The crucible had inside dimensions of 4 inches diameter by 4 inches height. A piece of pure silicon 2 inches in diameter and inch in height was placed in the bottom of the crucible and served as a starting stud. The silicon anode and the crucible were disposed within a water cooled electrically grounded steel shell provided with a gas inlet and outlet. After evacuation, dry hydrogen was introduced at the inlet at the top of the anode, the gas outlet being connected to -a conduit leading to a cold trap and vacuum pumping system. A pressure of about microns (Hg) was maintained in the system by continuous pumping and by continuously introducing small amounts of molecular hydrogen. A vacuum are started between the silicon cathode and the silicon in contact with the anode crucible by raising the crucible to within 4 of the tip of the silicon cathode. The crucible was then lowered and the silicon cathode slowly melted by the arc discharge plasma containing atomic hydrogen. The melting silicon caused formation of a film which flowed down the cathode rod surface from the bottom two inches of the rod and dripped off into the crucible. Sufficient water flow in the crucible walls was provided to maintain the upper it-V2 inch portion of silicon in the molten condition as the crucible is filled. After 2 hours operation, all of the silicon cathode, except the last 3 inches, was consumed and dripped into the crucible. Vaporous by-produots and reaction products were removed from the shell into an associated vacuum trapping system. Upon removal after cooling, the silicon product was tested and found to be exceptionally low (.4 p.p.b.) in boron and therefore, suitable for use as hyperpure semiconductor grade material. 7
EXAMPLE V A silica melting vessel for silicon 4 inches in diameter and inches high was snugly positioned Within a graphite vessel. The latter was surrounded by a silica pot slightly larger in diameter and about twice as tall, with a snug fitti-ng cover. Disposed about the larger silica pot a high frequency induction coil of ten turns and 10 inches in height was provided. The cover of the larger silica pot was equipped with a hydrogen gas inlet and with a tungsten electrode, movable to maintain an arc, the hydrogen inlet being so arranged as to pass that gas through the arc and onto the surface of the silicon being purified whereby atomic or activated hydrogen will be generated in the presence of molten silicon. A vapor outlet was provided in the silica melting vessel for removing byproduct gases from the system. A charge of silicon, containing impurities including boron, is heated both by the atomic hydrogen torch and by the induction coil to melting point, held at the melting point for one hour, and then allowed to cool, while maintaining a flow of dry hydrogen over the charge until cold. The silicon product is substantially free of boron and other impurities and after zone refining to tremove tungsten atoms is of excellent semiconductor quality.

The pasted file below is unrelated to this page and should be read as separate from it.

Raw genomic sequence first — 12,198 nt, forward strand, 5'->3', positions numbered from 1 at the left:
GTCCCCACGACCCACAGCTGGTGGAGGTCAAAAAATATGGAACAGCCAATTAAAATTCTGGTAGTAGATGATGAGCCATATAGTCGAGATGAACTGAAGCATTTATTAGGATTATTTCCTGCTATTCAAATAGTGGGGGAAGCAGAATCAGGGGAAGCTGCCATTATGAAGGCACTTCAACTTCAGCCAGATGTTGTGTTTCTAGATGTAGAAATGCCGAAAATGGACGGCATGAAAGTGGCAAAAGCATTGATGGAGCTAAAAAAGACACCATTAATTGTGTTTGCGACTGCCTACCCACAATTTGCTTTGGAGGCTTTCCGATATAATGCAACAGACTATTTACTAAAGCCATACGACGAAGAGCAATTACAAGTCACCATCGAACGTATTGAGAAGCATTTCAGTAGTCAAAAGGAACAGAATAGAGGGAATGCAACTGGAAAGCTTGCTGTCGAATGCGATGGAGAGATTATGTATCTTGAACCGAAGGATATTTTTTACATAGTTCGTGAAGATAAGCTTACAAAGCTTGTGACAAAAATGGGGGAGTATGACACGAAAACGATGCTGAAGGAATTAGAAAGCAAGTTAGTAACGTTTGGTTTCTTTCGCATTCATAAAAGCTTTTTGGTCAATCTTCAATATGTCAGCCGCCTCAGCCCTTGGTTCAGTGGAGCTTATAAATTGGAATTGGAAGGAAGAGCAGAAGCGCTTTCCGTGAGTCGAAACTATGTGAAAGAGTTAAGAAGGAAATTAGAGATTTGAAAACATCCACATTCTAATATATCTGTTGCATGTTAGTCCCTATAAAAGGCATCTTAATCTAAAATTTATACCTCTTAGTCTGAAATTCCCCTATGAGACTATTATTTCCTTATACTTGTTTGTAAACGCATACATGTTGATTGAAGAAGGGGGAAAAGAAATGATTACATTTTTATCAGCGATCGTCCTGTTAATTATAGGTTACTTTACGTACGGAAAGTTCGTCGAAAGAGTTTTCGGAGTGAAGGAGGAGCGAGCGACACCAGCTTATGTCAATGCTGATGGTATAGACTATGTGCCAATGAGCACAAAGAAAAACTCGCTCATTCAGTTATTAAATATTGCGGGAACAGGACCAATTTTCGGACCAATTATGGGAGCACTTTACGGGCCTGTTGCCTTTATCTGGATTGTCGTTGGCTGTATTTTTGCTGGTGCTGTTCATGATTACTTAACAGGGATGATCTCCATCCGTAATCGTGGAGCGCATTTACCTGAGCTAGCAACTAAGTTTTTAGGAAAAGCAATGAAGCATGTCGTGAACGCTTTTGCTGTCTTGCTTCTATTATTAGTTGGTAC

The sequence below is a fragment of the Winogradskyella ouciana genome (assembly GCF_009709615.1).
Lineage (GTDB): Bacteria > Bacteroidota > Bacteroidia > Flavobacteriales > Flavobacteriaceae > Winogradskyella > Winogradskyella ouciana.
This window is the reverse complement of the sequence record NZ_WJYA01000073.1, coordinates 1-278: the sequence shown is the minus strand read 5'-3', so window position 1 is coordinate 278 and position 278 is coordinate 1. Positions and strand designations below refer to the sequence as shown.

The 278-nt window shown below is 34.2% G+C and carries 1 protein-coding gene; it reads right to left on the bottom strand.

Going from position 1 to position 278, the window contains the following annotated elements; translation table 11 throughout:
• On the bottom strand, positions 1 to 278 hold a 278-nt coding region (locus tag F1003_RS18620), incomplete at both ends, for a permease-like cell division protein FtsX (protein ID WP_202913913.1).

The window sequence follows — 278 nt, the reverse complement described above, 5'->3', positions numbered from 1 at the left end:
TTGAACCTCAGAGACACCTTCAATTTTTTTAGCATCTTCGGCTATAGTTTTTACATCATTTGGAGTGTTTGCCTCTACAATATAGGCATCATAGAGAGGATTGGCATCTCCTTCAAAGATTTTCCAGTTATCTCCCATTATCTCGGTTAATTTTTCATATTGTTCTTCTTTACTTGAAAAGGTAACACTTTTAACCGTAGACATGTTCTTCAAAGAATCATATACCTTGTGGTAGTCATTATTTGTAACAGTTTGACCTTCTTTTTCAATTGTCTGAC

. EXAMPLE VI A mass of silicon needles prepared by the vapor phase reduction of silicon tetrachloride with zinc of high purity but containing trace amounts of boron, phosphorous, antimony, arsenic and oxygen impurities was placed in a water cooled molybdenum container having a 6 inch internal diameter and 4 inch height. This container was positioned within a 12-inch high electrically grounded, water cooled enclosing steel shell slightly larger in diameter than the container. The container was electrically connected as the anode for an electric gas discharge heating current and was adapted to be adjustable in height from means outside the enclosure. In association with the container, a circular cathode having a thin 4 inch diameter concave silicon coated emission surface was provided and was maintained at a relatively low temperature by means of water cooling, open to the atmosphere. The cathode was insulated from the shell by means of a silica insulator having a diameter at the base about equal to that of the container.
Dry molecular hydrogen gas was bled into an annular space provided between the cathode and cathode insula'tor through an inlet while vacuum pumping the system through an outlet conduit to maintain a pressure of about 100 microns within the enclosure. After effectively purging all gases except hydrogen from the gas space, a 400 milliamps. at 9 kilovolts current was turned on to obtain a gas discharge heating current between the cathode emission surface and the anode silicon charge in the container. Melting at a 1420 C. temperature was obtained substantially immediately to form a molten pool of silicon in the presence of dissociated hydrogen. Close to the inner surface of the water cooled container a thin area or skull of unmelted silicon remained between the melt and said inner surface. The hydrogen gas activated in the gas discharge reacted with the impurities present in the molten silicon and these were removed therefrom in the vacuum system. After the entire system was allowed to cool, the solidified pure silicon product was recovered. That portion of the silicon which had not been melted is removed by cropping, leaving a solid mass of extremely high purity (particularly low in boron, phosphorous, antimony, arsenic, and oxygen), and suitable for use in the most exacting semiconductor applications. 7